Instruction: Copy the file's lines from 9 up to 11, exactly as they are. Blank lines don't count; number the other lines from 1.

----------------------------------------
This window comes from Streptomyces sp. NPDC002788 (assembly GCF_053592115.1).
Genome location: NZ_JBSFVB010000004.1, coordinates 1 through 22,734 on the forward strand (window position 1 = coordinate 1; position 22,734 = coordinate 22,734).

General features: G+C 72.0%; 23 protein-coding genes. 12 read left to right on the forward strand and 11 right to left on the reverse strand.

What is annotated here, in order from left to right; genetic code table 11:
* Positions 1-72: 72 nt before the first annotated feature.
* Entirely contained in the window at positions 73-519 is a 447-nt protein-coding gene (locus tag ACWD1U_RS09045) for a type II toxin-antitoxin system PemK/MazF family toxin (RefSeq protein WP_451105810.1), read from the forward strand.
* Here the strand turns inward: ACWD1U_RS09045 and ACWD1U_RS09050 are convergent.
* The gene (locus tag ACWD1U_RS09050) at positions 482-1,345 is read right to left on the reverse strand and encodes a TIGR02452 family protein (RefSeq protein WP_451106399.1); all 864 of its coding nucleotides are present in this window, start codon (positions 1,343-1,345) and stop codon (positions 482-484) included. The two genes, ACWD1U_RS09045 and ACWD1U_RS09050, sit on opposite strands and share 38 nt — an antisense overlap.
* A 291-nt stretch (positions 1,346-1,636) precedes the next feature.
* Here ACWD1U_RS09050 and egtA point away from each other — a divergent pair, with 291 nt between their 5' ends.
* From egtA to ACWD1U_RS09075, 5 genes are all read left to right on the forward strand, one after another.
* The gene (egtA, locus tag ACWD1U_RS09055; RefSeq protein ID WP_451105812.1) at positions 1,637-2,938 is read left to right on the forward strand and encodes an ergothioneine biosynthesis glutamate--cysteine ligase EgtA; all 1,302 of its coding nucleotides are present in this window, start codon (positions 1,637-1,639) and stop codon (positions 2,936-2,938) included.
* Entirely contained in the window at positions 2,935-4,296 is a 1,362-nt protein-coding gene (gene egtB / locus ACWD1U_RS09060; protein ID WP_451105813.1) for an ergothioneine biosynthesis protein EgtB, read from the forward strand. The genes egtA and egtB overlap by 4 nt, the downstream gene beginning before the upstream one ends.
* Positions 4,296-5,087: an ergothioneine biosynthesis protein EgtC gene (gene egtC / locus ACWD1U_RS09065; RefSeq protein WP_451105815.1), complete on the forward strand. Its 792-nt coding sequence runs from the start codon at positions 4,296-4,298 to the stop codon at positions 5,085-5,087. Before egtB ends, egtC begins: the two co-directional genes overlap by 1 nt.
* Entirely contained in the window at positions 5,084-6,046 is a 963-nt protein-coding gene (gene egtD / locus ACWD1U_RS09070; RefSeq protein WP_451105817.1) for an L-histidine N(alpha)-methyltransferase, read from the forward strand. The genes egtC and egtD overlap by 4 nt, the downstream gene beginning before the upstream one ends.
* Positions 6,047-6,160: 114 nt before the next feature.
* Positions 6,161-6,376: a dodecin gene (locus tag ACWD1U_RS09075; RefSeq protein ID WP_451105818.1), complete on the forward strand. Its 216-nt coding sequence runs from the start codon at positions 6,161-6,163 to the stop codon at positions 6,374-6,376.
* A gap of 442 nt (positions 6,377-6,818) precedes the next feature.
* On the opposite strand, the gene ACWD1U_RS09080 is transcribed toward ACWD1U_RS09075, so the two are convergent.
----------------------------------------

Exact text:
* A 291-nt stretch (positions 1,346-1,636) precedes the next feature.
* Here ACWD1U_RS09050 and egtA point away from each other — a divergent pair, with 291 nt between their 5' ends.
* From egtA to ACWD1U_RS09075, 5 genes are all read left to right on the forward strand, one after another.